If Enda Kennywants to be Taoiseach, let him show his leadership qualities by addressing a bitter controversy in his own back yard, the protracted Corrib gas saga. That is the view of Labour town councillor, Harry Barrett, who yesterday told The Mayo News that ‘what has gone on in north Mayo, in the name of the State, has been an insult to democracy and the rights of the citizen under the constitution’.
“This controversy has gone on for far too long. Enda Kenny aspires to be leader of the country and this is on our own doorsteps and now needs to be resolved. We have a multi-billion euro resource on the edge of this county and we have had nothing but community turmoil over it,” said Cllr Barrett.
However, speaking to The Mayo News from Brussells yesterday, Enda Kenny said that is Government, and particularly Ministers Eamon Ryan and Ó Cuív, who have responsibility for this project.
“My position has been the same for the last eight years, I support the harvesting of this field while adhering to the highest standards regarding human life and the environment,” Deputy Kenny said.
Cllr Barrett also argued that last week’s High Court decision, allowing Ms Bríd McGarry and Brendan Philbin to pursue their claims about ministerial consents, coupled with An Bord Pleanála’s recent ruling, was proof the protesters had valid concerns.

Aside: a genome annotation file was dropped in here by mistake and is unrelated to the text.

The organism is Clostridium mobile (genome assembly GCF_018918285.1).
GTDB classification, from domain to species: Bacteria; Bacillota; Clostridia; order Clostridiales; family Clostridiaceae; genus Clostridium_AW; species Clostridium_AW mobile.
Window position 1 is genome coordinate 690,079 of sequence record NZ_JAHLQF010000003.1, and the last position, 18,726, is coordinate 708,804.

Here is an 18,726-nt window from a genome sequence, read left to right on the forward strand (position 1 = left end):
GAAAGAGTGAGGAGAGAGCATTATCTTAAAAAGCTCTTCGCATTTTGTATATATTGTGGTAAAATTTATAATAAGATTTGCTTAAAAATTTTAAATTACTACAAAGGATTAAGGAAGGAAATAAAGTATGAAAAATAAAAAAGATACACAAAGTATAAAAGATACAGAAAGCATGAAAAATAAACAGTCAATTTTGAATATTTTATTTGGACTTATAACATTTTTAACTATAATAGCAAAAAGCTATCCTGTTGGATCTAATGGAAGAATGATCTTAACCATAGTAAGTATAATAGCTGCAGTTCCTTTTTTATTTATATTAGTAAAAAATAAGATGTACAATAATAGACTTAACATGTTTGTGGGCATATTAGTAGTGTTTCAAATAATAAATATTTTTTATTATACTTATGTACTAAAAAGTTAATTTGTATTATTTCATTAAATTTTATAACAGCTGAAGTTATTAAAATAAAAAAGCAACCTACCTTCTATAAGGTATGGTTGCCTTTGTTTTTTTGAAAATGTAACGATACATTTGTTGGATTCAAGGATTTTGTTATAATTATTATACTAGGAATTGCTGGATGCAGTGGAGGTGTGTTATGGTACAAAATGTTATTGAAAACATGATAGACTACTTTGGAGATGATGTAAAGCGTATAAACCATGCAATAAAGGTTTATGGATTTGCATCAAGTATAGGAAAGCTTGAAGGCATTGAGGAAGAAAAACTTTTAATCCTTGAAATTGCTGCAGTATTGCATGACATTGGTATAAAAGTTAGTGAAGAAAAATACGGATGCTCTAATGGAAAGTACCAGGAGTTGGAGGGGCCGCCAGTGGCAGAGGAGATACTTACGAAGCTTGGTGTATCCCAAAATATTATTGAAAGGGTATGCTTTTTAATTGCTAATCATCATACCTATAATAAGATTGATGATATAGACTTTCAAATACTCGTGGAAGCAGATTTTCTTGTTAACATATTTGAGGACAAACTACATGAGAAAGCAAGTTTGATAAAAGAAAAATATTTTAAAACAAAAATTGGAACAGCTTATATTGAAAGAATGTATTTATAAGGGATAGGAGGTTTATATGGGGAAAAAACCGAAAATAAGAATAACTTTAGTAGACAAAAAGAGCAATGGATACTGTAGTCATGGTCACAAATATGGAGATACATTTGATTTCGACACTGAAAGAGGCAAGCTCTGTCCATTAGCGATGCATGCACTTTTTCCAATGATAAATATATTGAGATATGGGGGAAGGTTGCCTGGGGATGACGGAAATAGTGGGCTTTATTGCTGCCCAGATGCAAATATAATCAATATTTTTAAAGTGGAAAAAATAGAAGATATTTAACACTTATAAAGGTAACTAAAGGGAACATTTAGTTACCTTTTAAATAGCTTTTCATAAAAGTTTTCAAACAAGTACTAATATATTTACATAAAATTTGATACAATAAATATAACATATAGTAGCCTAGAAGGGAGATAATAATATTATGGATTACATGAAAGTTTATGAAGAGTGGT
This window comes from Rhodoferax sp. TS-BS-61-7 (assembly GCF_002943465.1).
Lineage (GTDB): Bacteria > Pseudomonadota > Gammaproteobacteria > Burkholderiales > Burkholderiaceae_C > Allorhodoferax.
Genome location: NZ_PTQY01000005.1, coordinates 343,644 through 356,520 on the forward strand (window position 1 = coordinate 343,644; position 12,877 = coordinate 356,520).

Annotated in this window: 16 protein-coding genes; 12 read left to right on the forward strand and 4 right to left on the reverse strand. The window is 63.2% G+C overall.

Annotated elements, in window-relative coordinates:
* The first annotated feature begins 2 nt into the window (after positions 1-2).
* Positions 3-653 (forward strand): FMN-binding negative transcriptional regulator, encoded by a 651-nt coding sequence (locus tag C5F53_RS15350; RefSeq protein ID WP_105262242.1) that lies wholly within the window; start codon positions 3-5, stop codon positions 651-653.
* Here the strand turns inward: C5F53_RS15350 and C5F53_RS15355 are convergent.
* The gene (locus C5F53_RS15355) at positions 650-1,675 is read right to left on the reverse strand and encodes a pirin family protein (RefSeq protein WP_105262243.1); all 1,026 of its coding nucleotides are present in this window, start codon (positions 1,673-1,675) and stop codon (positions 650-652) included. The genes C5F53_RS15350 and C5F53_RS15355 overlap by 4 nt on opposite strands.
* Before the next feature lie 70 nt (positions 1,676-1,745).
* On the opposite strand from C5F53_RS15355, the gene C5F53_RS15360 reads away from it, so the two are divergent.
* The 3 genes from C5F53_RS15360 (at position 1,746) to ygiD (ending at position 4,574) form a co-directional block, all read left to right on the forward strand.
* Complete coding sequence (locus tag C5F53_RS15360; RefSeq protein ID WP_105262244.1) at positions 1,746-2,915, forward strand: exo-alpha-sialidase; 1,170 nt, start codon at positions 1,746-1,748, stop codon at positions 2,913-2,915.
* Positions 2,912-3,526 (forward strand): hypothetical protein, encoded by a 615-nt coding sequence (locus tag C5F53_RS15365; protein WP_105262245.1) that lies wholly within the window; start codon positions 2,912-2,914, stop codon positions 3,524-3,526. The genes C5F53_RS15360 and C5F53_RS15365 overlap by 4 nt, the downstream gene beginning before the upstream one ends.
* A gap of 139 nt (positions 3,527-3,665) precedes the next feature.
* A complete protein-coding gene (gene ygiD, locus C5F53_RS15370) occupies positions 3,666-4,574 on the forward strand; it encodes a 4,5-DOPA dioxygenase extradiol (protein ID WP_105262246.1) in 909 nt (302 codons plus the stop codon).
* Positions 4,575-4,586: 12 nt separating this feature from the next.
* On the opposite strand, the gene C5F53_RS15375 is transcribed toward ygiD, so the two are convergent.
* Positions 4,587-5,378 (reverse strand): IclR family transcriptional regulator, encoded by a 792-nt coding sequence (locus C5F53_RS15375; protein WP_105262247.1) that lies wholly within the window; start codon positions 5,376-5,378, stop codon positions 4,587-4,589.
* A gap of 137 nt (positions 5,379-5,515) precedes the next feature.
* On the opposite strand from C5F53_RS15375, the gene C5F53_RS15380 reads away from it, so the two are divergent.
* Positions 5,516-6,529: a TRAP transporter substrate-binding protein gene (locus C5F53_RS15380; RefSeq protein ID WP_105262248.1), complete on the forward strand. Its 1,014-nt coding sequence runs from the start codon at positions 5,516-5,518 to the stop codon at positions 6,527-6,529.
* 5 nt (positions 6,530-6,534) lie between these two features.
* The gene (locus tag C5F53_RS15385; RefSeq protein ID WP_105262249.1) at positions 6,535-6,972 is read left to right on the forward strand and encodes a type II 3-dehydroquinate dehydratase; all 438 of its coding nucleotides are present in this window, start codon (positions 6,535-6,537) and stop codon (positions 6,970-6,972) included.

“I am calling on Enda Kenny now to take the lead on this issue. The protesters have not only been backed up by An Bord Pleanála but were also supported by last week’s High Court decision regarding the original consents, which, in my view, were scurrilously given in the first place,” he continued
Cllr Barrett was referring to a consent in April 2002 by the then Minister for Natural Resources, Frank Fahey, for the original pipeline and to the constitutionality of provisions of the Gas Act 1976 under which the consent was provided.
Protests against the implementation of these consents led to the jailing of the Rossport Five – including Brendan Philbin – in the summer of 2005.
Last week Ms Justice Mary Laffoy ruled that Brendan Philbin and Bríd McGarry were allowed to have that issue and other public law claims ruled on by the court.
The State and Shell had asked Ms Justice Laffoy to rule that the residents were out of time to bring claims for orders quashing ministerial consent and various compulsory purchase orders over certain lands acquired for the pipeline, including lands of Mr Philbin.
The court ruled that while the reliefs sought fell within the scope of the relevant court rules, the time limits set out in those rules did not apply in the circumstances of this case.
Responding to the judgement, Cllr Barrett said: “I am delighted that Brendan Philbin and Bríd McGarry will now have a chance to challenge the scurrilous decision to grant compulsory orders to a private company. It beggars belief that this was the first time in the history of the State that it was allowed to happen. And it is equally unbelievable that we have to rely on two private citizens to fight for the rights of the community all alone, with very little support from elected representatives.”
Speaking after last week’s ruling, Ms McGarry said she was ‘delighted that we can continue with our counter-claim’.
When contacted yesterday, a Shell spokesman said: “As Shell E & P Ireland Limited (SEPIL) is only a notice party to this case, we have no comment to make.”